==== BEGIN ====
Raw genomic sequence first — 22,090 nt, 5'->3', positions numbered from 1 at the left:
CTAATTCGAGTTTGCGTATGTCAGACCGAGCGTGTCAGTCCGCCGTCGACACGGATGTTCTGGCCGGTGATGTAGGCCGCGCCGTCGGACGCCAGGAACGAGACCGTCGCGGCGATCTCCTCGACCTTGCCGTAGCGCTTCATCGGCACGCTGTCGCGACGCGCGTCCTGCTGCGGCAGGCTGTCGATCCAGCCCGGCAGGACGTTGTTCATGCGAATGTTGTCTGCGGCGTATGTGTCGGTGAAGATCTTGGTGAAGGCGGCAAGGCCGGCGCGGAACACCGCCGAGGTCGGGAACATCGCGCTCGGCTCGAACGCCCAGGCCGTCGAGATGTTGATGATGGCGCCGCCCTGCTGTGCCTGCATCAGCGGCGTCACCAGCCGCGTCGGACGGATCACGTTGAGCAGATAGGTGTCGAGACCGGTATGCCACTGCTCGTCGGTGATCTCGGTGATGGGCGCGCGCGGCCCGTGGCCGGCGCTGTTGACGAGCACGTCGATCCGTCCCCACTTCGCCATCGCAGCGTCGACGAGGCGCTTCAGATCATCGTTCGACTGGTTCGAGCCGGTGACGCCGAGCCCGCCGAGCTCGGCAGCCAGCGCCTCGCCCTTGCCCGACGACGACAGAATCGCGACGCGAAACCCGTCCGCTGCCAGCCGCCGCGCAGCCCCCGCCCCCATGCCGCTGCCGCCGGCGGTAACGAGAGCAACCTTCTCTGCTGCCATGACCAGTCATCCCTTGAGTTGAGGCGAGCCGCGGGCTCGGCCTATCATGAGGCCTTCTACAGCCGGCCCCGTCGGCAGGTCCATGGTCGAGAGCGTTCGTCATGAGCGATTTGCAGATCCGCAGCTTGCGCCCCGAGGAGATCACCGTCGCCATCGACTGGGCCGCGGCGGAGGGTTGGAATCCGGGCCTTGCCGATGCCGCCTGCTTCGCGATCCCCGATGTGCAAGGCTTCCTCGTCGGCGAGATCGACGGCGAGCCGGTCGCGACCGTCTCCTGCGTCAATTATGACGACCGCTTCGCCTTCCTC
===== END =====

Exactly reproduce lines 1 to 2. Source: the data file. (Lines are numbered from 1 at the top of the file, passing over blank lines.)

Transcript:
Raw genomic sequence first — 22,090 nt, 5'->3', positions numbered from 1 at the left:
CTAATTCGAGTTTGCGTATGTCAGACCGAGCGTGTCAGTCCGCCGTCGACACGGATGTTCTGGCCGGTGATGTAGGCCGCGCCGTCGGACGCCAGGAACGAGACCGTCGCGGCGATCTCCTCGACCTTGCCGTAGCGCTTCATCGGCACGCTGTCGCGACGCGCGTCCTGCTGCGGCAGGCTGTCGATCCAGCCCGGCAGGACGTTGTTCATGCGAATGTTGTCTGCGGCGTATGTGTCGGTGAAGATCTTGGTGAAGGCGGCAAGGCCGGCGCGGAACACCGCCGAGGTCGGGAACATCGCGCTCGGCTCGAACGCCCAGGCCGTCGAGATGTTGATGATGGCGCCGCCCTGCTGTGCCTGCATCAGCGGCGTCACCAGCCGCGTCGGACGGATCACGTTGAGCAGATAGGTGTCGAGACCGGTATGCCACTGCTCGTCGGTGATCTCGGTGATGGGCGCGCGCGGCCCGTGGCCGGCGCTGTTGACGAGCACGTCGATCCGTCCCCACTTCGCCATCGCAGCGTCGACGAGGCGCTTCAGATCATCGTTCGACTGGTTCGAGCCGGTGACGCCGAGCCCGCCGAGCTCGGCAGCCAGCGCCTCGCCCTTGCCCGACGACGACAGAATCGCGACGCGAAACCCGTCCGCTGCCAGCCGCCGCGCAGCCCCCGCCCCCATGCCGCTGCCGCCGGCGGTAACGAGAGCAACCTTCTCTGCTGCCATGACCAGTCATCCCTTGAGTTGAGGCGAGCCGCGGGCTCGGCCTATCATGAGGCCTTCTACAGCCGGCCCCGTCGGCAGGTCCATGGTCGAGAGCGTTCGTCATGAGCGATTTGCAGATCCGCAGCTTGCGCCCCGAGGAGATCACCGTCGCCATCGACTGGGCCGCGGCGGAGGGTTGGAATCCGGGCCTTGCCGATGCCGCCTGCTTCGCGATCCCCGATGTGCAAGGCTTCCTCGTCGGCGAGATCGACGGCGAGCCGGTCGCGACCGTCTCCTGCGTCAATTATGACGACCGCTTCGCCTTCCTC